With the holidays behind us and the new year in full motion, now is an excellent time to look at some of the potential, yet critical, gaps in your approach to risk management and risk mitigation. According to Chris Hammond, Director Pinkerton Risk Advisory, and Ewa Urbanowicz, Corporate Security Solutions Director, here are three key areas that CSOs and security teams need to address moving into 2022:
Strategic risk and supply chain resources
The COVID-19 pandemic has changed the business environment around the world and has impacted supply chains, including resources for security management. From extremely long lead times of access control cards and closed-circuit television (CCTV) or video surveillance technology to challenges in staffing security posts, organizations face operational disruptions.
“Security is not only a risk companies must face, but CSO’s must plan for contingencies related to their existing security measures,” said Urbanowicz. “Executive and travel protection may also be impacted in 2022.”
Security management teams need to consider the business continuity impact if their supply chain resources are disrupted. When developing a plan, there are a few questions they should be asking:
- What is our increased risk exposure? How do we plan for alternative risk mitigation measures?
- What do we do if we cannot get access cards for employees who need them to come into our facility?
- What if we cannot staff critical posts with security officers?
COVID-19 has presented businesses with a unique challenge. And while most organizations have adapted quickly to the new landscape, the pandemic has shown just how important it is to make a plan to mitigate against future disruptions.
Pandemic back to work
Employees are your most valuable resource, and that is why deciding when and how to bring your employees back to work is a complex challenge.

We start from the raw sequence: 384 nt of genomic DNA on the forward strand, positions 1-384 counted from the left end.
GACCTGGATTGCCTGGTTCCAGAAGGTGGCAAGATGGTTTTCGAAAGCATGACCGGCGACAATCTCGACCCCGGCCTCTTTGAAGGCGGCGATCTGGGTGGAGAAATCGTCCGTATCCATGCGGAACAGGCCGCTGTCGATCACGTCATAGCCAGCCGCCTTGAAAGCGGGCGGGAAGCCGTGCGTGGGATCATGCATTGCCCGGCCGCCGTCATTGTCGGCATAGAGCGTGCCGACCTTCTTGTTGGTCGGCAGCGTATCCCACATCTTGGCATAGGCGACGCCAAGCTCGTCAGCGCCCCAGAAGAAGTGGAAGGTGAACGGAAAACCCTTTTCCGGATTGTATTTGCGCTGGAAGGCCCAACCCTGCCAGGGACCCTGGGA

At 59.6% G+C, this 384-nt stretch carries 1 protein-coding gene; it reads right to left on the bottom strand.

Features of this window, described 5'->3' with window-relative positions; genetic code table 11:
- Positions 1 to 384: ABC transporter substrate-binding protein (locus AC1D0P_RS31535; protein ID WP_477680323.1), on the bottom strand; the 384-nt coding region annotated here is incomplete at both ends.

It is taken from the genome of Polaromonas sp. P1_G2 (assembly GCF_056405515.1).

“Many companies are still managing how to operate and ensure a safe work environment within a pandemic, or hopefully a post-pandemic world,” said Hammond.
Vaccination mandates and contact tracing requirements introduce not only challenges for business but also for security management. For example, organizations should consider if there is a potential for resistance to changes in workplace health and safety protocols and whether that resistance could result in behaviors ranging from threats to employees to community civil unrest. In addition, companies should evaluate their building access control procedures.
“It is important to reevaluate the threat environment to understand the impact to security resources and processes,” Hammond said.
Corporate security professionals should adopt a global perspective when thinking about their security and risk mitigation practices. Even for organizations that may not yet be operating on a global scale, there are always emerging threats in an increasingly interconnected world. Local businesses are no longer the only ones affected by localized events. Even the smallest conflict is realized on a global scale, and seemingly disconnected events overseas can have a ripple effect that impacts your business operations.
“These conflicts may affect company operations at large,” said Urbanowicz. “They can also affect supply chains, office closures, overall safety of the employees as wells as the security of physical and intellectual properties.”
The challenges for geopolitical risk management will only increase. Businesses must develop a sense of strategic awareness as interdependence on the global marketplace increases and include the geopolitical landscape as an essential component of their comprehensive corporate risk management.
Are you interested in learning more? Contact us to learn how we can help your organization navigate these strategies and keep your people, property, and proprietary information safe and secure.